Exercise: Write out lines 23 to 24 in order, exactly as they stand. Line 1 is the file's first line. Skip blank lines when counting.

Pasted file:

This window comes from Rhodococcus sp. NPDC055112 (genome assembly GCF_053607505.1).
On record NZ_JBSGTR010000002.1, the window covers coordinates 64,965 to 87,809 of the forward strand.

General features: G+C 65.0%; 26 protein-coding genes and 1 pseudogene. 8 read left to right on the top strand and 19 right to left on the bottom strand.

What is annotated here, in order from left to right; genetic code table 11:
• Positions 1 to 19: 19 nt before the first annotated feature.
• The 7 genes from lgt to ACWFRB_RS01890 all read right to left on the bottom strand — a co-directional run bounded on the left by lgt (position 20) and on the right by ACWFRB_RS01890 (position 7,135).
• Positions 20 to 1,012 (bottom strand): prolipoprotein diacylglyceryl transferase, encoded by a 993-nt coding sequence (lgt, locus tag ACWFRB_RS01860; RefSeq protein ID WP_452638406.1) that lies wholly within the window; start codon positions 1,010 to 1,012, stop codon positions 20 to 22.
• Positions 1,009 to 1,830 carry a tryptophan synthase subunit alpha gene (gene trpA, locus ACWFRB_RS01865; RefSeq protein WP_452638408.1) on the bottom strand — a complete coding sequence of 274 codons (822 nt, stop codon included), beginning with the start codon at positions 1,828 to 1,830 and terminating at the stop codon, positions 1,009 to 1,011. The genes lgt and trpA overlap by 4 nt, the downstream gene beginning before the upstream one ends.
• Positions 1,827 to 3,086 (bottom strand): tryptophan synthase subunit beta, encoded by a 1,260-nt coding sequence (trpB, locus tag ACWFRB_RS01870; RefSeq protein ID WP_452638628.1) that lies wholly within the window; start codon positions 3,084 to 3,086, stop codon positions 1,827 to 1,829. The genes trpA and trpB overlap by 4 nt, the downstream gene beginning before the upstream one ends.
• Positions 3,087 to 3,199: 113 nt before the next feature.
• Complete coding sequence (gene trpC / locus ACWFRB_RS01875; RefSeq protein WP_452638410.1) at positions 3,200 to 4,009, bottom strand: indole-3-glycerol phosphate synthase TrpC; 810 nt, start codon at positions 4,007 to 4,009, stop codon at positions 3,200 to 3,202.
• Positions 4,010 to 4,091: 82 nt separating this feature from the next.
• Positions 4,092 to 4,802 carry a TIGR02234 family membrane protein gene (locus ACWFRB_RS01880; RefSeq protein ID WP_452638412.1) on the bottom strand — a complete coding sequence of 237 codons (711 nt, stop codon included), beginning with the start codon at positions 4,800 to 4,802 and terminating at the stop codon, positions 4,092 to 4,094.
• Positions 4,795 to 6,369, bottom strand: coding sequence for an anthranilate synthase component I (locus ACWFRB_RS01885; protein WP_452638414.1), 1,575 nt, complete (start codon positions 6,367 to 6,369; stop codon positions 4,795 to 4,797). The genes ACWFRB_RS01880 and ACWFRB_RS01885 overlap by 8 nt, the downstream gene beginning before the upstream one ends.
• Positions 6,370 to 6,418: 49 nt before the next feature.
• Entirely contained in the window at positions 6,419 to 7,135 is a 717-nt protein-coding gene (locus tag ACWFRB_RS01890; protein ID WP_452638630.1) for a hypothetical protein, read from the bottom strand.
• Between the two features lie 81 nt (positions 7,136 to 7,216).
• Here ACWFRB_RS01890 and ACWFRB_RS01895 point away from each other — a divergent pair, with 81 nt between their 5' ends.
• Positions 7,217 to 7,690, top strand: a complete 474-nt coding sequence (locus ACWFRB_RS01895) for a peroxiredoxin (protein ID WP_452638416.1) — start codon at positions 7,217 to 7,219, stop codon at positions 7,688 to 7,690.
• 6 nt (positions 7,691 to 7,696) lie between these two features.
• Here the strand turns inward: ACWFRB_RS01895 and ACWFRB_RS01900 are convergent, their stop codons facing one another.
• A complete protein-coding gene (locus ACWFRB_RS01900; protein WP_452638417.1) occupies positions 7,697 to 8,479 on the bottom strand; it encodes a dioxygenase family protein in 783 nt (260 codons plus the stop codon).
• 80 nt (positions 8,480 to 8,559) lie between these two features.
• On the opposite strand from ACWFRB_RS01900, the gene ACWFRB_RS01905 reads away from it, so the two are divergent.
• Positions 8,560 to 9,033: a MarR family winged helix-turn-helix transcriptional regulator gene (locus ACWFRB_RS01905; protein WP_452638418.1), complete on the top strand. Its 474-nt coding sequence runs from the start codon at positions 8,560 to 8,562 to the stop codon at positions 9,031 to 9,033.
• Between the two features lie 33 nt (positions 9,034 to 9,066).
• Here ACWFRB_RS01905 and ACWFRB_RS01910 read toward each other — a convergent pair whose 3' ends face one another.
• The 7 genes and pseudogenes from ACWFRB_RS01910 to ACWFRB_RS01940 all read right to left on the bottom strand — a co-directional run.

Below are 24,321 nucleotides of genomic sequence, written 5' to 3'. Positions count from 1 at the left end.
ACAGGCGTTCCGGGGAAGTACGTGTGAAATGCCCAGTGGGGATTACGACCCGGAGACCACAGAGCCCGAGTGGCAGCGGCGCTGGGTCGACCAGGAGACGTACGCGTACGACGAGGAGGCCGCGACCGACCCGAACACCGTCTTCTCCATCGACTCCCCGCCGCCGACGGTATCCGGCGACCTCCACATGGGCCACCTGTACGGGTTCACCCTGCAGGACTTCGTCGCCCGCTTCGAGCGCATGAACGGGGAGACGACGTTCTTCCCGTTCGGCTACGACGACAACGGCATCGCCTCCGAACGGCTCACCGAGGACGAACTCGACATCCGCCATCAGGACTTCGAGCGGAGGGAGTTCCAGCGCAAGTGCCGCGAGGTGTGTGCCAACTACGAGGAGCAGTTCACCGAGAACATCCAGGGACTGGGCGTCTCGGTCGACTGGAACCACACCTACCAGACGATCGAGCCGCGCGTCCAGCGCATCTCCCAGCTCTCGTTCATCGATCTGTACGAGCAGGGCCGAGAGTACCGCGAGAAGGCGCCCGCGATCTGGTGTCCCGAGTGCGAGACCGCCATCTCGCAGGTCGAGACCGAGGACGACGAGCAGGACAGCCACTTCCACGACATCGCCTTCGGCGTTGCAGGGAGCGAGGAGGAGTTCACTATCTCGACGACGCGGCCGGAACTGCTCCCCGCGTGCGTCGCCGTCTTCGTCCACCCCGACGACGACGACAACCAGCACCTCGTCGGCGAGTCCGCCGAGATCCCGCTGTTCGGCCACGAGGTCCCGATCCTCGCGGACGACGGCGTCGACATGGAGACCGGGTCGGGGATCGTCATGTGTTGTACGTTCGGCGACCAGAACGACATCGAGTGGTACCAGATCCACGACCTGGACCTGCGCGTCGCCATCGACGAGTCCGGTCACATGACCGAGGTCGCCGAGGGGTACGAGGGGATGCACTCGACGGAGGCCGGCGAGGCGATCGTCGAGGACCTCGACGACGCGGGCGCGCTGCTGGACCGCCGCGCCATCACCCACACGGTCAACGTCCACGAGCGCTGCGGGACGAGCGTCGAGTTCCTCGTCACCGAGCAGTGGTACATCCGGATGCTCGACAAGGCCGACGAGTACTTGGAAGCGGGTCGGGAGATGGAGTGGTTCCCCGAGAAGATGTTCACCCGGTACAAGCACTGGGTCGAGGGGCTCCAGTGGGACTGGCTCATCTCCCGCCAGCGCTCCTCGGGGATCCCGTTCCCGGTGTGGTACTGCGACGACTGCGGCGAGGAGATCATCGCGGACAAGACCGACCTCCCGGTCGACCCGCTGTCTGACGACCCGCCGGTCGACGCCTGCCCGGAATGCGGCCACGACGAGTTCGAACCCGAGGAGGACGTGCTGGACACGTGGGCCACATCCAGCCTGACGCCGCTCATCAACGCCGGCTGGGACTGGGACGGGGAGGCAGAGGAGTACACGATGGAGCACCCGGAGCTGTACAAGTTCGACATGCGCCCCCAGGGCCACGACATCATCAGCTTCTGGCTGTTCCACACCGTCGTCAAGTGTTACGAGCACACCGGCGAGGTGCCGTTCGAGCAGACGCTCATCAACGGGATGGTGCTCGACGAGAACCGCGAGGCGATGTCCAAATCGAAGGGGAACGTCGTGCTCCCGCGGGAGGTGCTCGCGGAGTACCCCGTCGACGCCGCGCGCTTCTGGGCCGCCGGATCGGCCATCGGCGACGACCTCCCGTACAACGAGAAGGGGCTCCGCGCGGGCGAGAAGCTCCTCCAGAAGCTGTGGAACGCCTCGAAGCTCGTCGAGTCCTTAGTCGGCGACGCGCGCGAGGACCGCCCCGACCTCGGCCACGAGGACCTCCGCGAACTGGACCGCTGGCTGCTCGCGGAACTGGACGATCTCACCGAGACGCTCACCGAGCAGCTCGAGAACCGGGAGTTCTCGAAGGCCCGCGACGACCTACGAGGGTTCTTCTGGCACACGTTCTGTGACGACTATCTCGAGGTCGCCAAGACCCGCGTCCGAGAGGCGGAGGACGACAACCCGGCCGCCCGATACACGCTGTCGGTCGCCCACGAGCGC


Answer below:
• 80 nt (positions 8,480 to 8,559) lie between these two features.
• On the opposite strand from ACWFRB_RS01900, the gene ACWFRB_RS01905 reads away from it, so the two are divergent.